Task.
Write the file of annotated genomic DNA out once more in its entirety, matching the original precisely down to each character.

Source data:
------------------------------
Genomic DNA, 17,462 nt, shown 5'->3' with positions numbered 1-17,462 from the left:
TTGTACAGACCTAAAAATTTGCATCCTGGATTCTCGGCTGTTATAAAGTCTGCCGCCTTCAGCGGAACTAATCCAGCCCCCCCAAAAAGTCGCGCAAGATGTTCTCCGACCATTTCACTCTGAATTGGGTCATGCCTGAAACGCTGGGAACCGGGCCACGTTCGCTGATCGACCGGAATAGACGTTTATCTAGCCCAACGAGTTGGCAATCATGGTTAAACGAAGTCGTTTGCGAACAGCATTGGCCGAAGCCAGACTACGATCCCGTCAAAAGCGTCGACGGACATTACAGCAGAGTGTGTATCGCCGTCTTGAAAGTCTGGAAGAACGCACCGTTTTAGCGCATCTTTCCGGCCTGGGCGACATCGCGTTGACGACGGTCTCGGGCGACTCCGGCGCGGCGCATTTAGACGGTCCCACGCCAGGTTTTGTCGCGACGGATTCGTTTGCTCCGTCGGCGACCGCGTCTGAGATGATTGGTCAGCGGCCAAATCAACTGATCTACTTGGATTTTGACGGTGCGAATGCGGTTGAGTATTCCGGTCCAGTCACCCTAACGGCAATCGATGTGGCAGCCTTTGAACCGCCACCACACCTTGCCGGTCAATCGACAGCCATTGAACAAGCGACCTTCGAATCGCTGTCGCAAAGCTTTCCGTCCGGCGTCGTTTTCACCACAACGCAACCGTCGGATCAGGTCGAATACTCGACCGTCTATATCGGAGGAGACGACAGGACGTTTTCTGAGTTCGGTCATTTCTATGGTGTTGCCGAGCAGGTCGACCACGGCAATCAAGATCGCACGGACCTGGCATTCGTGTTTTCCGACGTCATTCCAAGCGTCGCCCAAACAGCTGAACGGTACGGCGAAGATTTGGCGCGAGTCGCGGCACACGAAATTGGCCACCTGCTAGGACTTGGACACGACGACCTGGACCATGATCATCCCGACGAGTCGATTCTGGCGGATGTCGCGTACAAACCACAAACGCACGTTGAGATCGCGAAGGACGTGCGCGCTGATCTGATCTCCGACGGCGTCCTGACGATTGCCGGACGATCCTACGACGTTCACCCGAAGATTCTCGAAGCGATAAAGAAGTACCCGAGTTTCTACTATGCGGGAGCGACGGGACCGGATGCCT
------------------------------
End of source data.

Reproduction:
Genomic DNA, 17,462 nt, shown 5'->3' with positions numbered 1-17,462 from the left:
TTGTACAGACCTAAAAATTTGCATCCTGGATTCTCGGCTGTTATAAAGTCTGCCGCCTTCAGCGGAACTAATCCAGCCCCCCCAAAAAGTCGCGCAAGATGTTCTCCGACCATTTCACTCTGAATTGGGTCATGCCTGAAACGCTGGGAACCGGGCCACGTTCGCTGATCGACCGGAATAGACGTTTATCTAGCCCAACGAGTTGGCAATCATGGTTAAACGAAGTCGTTTGCGAACAGCATTGGCCGAAGCCAGACTACGATCCCGTCAAAAGCGTCGACGGACATTACAGCAGAGTGTGTATCGCCGTCTTGAAAGTCTGGAAGAACGCACCGTTTTAGCGCATCTTTCCGGCCTGGGCGACATCGCGTTGACGACGGTCTCGGGCGACTCCGGCGCGGCGCATTTAGACGGTCCCACGCCAGGTTTTGTCGCGACGGATTCGTTTGCTCCGTCGGCGACCGCGTCTGAGATGATTGGTCAGCGGCCAAATCAACTGATCTACTTGGATTTTGACGGTGCGAATGCGGTTGAGTATTCCGGTCCAGTCACCCTAACGGCAATCGATGTGGCAGCCTTTGAACCGCCACCACACCTTGCCGGTCAATCGACAGCCATTGAACAAGCGACCTTCGAATCGCTGTCGCAAAGCTTTCCGTCCGGCGTCGTTTTCACCACAACGCAACCGTCGGATCAGGTCGAATACTCGACCGTCTATATCGGAGGAGACGACAGGACGTTTTCTGAGTTCGGTCATTTCTATGGTGTTGCCGAGCAGGTCGACCACGGCAATCAAGATCGCACGGACCTGGCATTCGTGTTTTCCGACGTCATTCCAAGCGTCGCCCAAACAGCTGAACGGTACGGCGAAGATTTGGCGCGAGTCGCGGCACACGAAATTGGCCACCTGCTAGGACTTGGACACGACGACCTGGACCATGATCATCCCGACGAGTCGATTCTGGCGGATGTCGCGTACAAACCACAAACGCACGTTGAGATCGCGAAGGACGTGCGCGCTGATCTGATCTCCGACGGCGTCCTGACGATTGCCGGACGATCCTACGACGTTCACCCGAAGATTCTCGAAGCGATAAAGAAGTACCCGAGTTTCTACTATGCGGGAGCGACGGGACCGGATGCCT